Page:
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It’s one of the buzziest comebacks in years.
In the year since he took over as creative director of Yves Saint Laurent, Hedi Slimane has proved that his influence on fashion remains as pervasive as ever, with his grunge-derived sophomore collection for the brand spawning a thousand high-street imitations and countless fashion editorials.
The designer has also proved wrong anyone who read his departure from Dior Homme in 2007 as signaling the demise of the all-powerful creative director.
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In a management reshuffle in July that saw YSL chief executive officer Paul Deneve succeeded by former Bottega Veneta executive director Francesca Bellettini, Kering expanded Slimane’s already extensive role to give him the authority to “supervise all strategic projects for the brand.”
Observers were not all that surprised — after all, Slimane has a steel grip on the image of the brand he has redubbed Saint Laurent, from photographing the campaigns to vetting the press discount list. To some, his atypical profile means he can set his own rules.
“While he comes across as a slightly dictatorial creative director, Slimane has a lot of strings to his bow, which you can’t take away from him. He has a brand vision that is far more global than a simple product,” noted Nathalie Rozborski, fashion and beauty consulting manager at Paris-based trend consultancy Nelly Rodi.
His fashion shows have been very divisive — his critics argue his designs are too literally derivative for the runway. But Slimane’s revamp of Saint Laurent is bearing fruit. The label logged a 7.2 percent increase in revenues in the third quarter, with the ready-to-wear category vaulting 41 percent.
Tancrède de Lalun, general merchandise manager of women’s and men’s apparel at Printemps in Paris, said Slimane came in with a “radical” new image at just the right time, and made sure all the elements of his presentation were consistent.
“He took the punk and grunge aesthetic and gave it his own spin, which made it easy for the likes of H&M, Zara and contemporary brands to rapidly follow suit and make it accessible for customers in every price bracket,” he noted.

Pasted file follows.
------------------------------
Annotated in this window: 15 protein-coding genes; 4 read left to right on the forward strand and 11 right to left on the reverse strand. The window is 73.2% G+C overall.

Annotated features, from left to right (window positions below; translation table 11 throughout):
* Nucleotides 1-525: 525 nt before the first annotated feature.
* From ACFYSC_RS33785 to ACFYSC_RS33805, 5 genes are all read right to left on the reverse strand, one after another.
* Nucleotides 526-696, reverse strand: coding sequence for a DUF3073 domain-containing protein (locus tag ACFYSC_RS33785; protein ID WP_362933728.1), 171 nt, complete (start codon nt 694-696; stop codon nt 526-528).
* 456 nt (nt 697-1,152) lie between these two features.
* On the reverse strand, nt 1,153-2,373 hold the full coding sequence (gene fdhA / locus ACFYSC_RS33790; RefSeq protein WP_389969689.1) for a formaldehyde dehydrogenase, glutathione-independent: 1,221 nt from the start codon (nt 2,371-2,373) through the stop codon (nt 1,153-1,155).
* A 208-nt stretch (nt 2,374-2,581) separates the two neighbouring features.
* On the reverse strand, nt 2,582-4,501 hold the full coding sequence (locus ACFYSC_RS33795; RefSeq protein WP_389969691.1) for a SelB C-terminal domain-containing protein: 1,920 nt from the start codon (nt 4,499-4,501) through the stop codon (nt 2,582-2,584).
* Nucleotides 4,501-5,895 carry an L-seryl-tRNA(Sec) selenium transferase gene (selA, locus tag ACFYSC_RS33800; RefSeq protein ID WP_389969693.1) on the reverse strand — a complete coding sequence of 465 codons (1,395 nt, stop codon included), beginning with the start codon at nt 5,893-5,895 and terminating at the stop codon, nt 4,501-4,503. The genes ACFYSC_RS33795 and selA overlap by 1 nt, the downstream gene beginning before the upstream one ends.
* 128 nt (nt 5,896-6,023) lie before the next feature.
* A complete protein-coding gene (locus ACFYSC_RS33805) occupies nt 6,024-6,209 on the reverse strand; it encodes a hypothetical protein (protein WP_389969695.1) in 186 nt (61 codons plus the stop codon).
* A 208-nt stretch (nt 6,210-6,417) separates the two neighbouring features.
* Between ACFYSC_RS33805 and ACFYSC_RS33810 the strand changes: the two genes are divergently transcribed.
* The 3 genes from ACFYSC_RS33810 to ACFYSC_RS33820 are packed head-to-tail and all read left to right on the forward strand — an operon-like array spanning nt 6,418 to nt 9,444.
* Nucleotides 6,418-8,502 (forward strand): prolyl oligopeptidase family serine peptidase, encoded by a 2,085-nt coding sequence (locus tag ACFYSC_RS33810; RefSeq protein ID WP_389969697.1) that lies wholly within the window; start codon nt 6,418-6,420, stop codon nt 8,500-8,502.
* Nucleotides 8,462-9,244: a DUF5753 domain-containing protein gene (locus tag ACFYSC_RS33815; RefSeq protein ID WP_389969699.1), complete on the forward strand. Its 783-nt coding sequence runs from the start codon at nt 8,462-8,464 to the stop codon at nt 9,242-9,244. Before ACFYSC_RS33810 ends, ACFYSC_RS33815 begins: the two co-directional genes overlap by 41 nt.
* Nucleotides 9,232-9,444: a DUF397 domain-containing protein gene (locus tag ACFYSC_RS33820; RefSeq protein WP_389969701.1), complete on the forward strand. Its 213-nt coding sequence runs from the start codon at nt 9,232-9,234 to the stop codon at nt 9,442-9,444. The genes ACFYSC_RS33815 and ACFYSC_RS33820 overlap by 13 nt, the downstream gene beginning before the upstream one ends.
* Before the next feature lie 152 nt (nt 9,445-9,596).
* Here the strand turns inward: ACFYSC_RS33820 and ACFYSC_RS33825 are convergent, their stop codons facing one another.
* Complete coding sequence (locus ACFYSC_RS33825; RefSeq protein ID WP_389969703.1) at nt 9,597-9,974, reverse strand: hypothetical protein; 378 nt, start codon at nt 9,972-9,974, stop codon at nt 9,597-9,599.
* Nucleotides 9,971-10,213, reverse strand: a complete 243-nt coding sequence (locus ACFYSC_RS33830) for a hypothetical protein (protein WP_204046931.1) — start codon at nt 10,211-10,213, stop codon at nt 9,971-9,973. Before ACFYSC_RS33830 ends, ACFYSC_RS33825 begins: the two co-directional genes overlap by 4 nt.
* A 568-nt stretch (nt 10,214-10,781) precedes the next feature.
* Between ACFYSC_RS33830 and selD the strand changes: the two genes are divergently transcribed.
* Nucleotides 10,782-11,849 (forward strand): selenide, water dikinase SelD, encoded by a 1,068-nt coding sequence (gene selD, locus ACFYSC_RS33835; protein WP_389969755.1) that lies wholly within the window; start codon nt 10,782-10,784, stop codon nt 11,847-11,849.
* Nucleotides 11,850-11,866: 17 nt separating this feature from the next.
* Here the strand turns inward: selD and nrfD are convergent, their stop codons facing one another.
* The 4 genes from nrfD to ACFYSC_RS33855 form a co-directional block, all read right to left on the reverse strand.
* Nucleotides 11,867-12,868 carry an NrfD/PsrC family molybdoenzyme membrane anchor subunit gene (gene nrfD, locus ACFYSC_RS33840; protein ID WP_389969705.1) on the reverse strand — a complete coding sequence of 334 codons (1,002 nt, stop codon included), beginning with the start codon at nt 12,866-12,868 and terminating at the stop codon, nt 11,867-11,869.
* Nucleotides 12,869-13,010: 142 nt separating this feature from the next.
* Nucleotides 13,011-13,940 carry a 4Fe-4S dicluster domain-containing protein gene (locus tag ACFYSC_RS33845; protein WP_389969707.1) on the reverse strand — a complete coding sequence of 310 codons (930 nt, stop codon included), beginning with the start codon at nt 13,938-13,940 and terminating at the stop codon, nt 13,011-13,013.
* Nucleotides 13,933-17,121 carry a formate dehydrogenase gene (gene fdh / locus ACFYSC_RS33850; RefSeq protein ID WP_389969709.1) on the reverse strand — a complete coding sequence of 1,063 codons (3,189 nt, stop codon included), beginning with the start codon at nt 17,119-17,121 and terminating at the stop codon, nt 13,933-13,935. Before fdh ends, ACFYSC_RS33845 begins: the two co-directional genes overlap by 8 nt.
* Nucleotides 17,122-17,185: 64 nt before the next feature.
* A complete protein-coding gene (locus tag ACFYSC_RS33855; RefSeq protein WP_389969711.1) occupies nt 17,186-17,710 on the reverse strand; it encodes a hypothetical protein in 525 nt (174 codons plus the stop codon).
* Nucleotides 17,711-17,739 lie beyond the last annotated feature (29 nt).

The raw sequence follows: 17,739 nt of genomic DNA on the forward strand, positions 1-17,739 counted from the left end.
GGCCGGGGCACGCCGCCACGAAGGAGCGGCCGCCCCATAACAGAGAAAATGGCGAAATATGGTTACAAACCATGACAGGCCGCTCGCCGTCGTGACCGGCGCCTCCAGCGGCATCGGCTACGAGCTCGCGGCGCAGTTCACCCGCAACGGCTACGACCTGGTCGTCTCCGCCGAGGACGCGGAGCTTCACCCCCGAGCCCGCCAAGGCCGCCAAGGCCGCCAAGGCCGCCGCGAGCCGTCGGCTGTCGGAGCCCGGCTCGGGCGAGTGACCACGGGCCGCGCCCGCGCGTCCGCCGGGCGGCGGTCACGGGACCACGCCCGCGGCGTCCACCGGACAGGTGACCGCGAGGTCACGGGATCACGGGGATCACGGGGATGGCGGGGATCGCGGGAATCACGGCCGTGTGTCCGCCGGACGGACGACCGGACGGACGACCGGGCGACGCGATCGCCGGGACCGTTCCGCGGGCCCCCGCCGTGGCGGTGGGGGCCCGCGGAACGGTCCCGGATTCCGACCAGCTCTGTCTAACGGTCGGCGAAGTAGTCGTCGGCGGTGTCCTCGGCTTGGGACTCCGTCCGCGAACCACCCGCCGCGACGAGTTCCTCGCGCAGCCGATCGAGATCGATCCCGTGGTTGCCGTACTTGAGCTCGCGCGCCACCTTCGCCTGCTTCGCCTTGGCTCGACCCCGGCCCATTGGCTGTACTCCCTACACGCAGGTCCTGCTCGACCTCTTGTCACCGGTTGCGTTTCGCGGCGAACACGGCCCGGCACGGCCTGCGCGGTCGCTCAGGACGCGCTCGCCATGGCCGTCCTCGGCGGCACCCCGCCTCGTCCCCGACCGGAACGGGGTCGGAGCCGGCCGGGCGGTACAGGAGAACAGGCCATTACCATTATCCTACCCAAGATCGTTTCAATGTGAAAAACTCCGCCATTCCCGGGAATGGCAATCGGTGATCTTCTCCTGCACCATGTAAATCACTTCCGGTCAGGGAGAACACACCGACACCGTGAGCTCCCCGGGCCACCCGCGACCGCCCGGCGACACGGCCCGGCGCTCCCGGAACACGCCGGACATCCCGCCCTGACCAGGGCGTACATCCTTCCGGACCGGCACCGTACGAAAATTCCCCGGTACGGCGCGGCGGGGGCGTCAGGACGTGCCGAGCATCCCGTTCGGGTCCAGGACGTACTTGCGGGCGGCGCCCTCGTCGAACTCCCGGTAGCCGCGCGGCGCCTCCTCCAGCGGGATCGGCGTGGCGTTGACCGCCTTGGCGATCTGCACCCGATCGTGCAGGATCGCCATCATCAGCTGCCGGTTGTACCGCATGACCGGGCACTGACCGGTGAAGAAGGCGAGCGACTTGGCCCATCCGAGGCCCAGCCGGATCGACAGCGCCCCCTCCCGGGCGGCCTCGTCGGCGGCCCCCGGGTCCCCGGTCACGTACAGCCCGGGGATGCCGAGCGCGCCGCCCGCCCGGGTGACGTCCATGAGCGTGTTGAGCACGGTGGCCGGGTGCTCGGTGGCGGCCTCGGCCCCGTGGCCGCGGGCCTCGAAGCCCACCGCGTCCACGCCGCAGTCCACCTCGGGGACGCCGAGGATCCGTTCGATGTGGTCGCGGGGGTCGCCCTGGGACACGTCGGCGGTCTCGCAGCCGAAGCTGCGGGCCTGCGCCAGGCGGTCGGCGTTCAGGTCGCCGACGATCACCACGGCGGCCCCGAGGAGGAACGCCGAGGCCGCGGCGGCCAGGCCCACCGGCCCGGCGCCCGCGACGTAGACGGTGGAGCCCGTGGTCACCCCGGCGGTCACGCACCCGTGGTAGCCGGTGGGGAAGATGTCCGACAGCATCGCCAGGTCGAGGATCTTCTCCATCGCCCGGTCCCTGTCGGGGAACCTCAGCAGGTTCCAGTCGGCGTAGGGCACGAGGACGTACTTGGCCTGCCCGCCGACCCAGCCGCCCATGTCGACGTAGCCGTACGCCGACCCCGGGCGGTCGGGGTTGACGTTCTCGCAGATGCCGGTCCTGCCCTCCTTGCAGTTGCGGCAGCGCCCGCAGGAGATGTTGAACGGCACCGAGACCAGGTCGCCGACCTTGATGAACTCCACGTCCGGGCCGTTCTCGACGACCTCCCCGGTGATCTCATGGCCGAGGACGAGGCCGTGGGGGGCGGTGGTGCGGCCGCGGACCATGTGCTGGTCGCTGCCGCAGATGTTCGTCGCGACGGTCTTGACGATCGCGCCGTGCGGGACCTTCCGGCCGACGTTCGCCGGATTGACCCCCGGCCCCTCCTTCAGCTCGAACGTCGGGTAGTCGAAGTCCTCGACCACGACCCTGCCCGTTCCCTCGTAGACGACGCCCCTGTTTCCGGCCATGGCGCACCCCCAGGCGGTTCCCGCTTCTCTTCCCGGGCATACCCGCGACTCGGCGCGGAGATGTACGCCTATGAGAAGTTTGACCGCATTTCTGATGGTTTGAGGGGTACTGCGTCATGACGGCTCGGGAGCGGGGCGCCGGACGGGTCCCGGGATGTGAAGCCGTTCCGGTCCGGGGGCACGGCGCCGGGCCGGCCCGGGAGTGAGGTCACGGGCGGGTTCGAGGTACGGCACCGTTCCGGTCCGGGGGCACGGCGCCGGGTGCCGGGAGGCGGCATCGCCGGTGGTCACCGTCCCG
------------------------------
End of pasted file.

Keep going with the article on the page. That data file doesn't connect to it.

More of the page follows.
“You have to differentiate between the reaction of fashion editors and international buyers — people within the business — and the reaction of the public at large. For the ordinary consumer, it’s a new way of dressing and they obviously don’t see it as pastiche,” de Lalun added.
Rozborski said that while Slimane’s influence is most keenly felt in the mass and middle-market segments, griping that his creations lack the luxe factor of rivals like Chanel is missing the point.
“Quite honestly, I think it’s a debate that only concerns the elite of the industry — and it’s a fairly sterile debate,” she said.
“What really matters is focusing on customers, their desires, their choices. The most important thing is to understand your audience, given that these customers are clearly extremely savvy, have access to a stack of information and increasingly fail to draw a line between luxury and the rest,” Rozborski added.
The question is where Slimane takes the brand next.
Given YSL’s ambitions to rival the likes of Chanel and Dior in size and cachet, it has set an interim goal of reaching 1 billion euros, or $1.3 billion at current exchange, in sales before the end of this decade, according to industry sources. YSL revenues in 2012 totaled 473 million euros, or $608.2 million at average exchange. (Christian Dior Couture said sales for the fashion house rose 24 percent between Jan. 1 and Dec. 31, 2012, to 1.24 billion euros, or $1.59 billion. Privately held Chanel doesn’t release figures, but its 2012 annual revenues, including fashion, leather, beauty, accessories, fine jewelry and watches, were estimated at about 6.8 billion euros, or $8.8 billion.)
“To me, this new spin on the Saint Laurent brand is quite far removed from the original values of the brand, and I think it would be interesting to gradually move closer to the original DNA of Saint Laurent,” said Rozborski.
De Lalun said the next three seasons would be key.
“Either he continues to do the same thing, and people are going to get tired of it, because it will no longer be new,” he said, “or he will renew and enrich his product lineup, in which case he will be there to stay.”